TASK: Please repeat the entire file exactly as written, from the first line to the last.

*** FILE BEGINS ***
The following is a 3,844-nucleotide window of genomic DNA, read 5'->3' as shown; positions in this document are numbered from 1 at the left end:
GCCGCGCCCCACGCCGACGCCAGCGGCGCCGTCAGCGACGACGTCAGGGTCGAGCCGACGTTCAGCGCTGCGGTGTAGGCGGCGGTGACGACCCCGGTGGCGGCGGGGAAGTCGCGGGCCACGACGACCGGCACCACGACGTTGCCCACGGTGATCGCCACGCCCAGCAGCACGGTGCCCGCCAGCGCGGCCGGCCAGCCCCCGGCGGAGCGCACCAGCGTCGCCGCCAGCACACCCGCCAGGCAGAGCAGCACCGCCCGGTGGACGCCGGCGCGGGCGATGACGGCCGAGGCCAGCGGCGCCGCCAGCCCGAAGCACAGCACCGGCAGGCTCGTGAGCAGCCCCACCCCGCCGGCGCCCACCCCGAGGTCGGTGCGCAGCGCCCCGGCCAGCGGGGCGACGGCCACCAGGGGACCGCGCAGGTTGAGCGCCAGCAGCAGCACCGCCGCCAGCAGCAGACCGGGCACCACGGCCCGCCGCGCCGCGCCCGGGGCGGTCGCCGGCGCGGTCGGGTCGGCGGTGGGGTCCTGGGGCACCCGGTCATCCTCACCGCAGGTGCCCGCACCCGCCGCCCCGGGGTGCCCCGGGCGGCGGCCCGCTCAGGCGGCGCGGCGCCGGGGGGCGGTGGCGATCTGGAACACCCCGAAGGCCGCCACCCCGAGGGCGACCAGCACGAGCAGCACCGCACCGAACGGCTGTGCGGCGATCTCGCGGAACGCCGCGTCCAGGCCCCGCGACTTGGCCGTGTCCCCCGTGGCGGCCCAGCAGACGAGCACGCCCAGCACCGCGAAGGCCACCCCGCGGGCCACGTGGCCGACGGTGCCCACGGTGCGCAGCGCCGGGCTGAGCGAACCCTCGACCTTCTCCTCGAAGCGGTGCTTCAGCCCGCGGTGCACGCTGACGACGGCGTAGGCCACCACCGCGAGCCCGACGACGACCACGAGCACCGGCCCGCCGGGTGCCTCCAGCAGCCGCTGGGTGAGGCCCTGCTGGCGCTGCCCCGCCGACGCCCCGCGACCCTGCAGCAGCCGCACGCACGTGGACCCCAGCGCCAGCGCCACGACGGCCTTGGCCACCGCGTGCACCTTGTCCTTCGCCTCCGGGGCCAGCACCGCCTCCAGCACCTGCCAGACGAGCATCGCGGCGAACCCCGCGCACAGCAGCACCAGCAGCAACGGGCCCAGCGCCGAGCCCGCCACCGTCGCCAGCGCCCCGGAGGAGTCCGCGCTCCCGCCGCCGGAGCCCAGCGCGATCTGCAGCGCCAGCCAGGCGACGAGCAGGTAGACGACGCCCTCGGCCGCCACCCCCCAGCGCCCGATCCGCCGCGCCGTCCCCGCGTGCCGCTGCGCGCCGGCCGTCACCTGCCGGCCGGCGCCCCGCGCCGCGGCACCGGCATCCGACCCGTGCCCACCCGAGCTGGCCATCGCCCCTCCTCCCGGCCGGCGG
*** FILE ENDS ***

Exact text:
The following is a 3,844-nucleotide window of genomic DNA, read 5'->3' as shown; positions in this document are numbered from 1 at the left end:
GCCGCGCCCCACGCCGACGCCAGCGGCGCCGTCAGCGACGACGTCAGGGTCGAGCCGACGTTCAGCGCTGCGGTGTAGGCGGCGGTGACGACCCCGGTGGCGGCGGGGAAGTCGCGGGCCACGACGACCGGCACCACGACGTTGCCCACGGTGATCGCCACGCCCAGCAGCACGGTGCCCGCCAGCGCGGCCGGCCAGCCCCCGGCGGAGCGCACCAGCGTCGCCGCCAGCACACCCGCCAGGCAGAGCAGCACCGCCCGGTGGACGCCGGCGCGGGCGATGACGGCCGAGGCCAGCGGCGCCGCCAGCCCGAAGCACAGCACCGGCAGGCTCGTGAGCAGCCCCACCCCGCCGGCGCCCACCCCGAGGTCGGTGCGCAGCGCCCCGGCCAGCGGGGCGACGGCCACCAGGGGACCGCGCAGGTTGAGCGCCAGCAGCAGCACCGCCGCCAGCAGCAGACCGGGCACCACGGCCCGCCGCGCCGCGCCCGGGGCGGTCGCCGGCGCGGTCGGGTCGGCGGTGGGGTCCTGGGGCACCCGGTCATCCTCACCGCAGGTGCCCGCACCCGCCGCCCCGGGGTGCCCCGGGCGGCGGCCCGCTCAGGCGGCGCGGCGCCGGGGGGCGGTGGCGATCTGGAACACCCCGAAGGCCGCCACCCCGAGGGCGACCAGCACGAGCAGCACCGCACCGAACGGCTGTGCGGCGATCTCGCGGAACGCCGCGTCCAGGCCCCGCGACTTGGCCGTGTCCCCCGTGGCGGCCCAGCAGACGAGCACGCCCAGCACCGCGAAGGCCACCCCGCGGGCCACGTGGCCGACGGTGCCCACGGTGCGCAGCGCCGGGCTGAGCGAACCCTCGACCTTCTCCTCGAAGCGGTGCTTCAGCCCGCGGTGCACGCTGACGACGGCGTAGGCCACCACCGCGAGCCCGACGACGACCACGAGCACCGGCCCGCCGGGTGCCTCCAGCAGCCGCTGGGTGAGGCCCTGCTGGCGCTGCCCCGCCGACGCCCCGCGACCCTGCAGCAGCCGCACGCACGTGGACCCCAGCGCCAGCGCCACGACGGCCTTGGCCACCGCGTGCACCTTGTCCTTCGCCTCCGGGGCCAGCACCGCCTCCAGCACCTGCCAGACGAGCATCGCGGCGAACCCCGCGCACAGCAGCACCAGCAGCAACGGGCCCAGCGCCGAGCCCGCCACCGTCGCCAGCGCCCCGGAGGAGTCCGCGCTCCCGCCGCCGGAGCCCAGCGCGATCTGCAGCGCCAGCCAGGCGACGAGCAGGTAGACGACGCCCTCGGCCGCCACCCCCCAGCGCCCGATCCGCCGCGCCGTCCCCGCGTGCCGCTGCGCGCCGGCCGTCACCTGCCGGCCGGCGCCCCGCGCCGCGGCACCGGCATCCGACCCGTGCCCACCCGAGCTGGCCATCGCCCCTCCTCCCGGCCGGCGG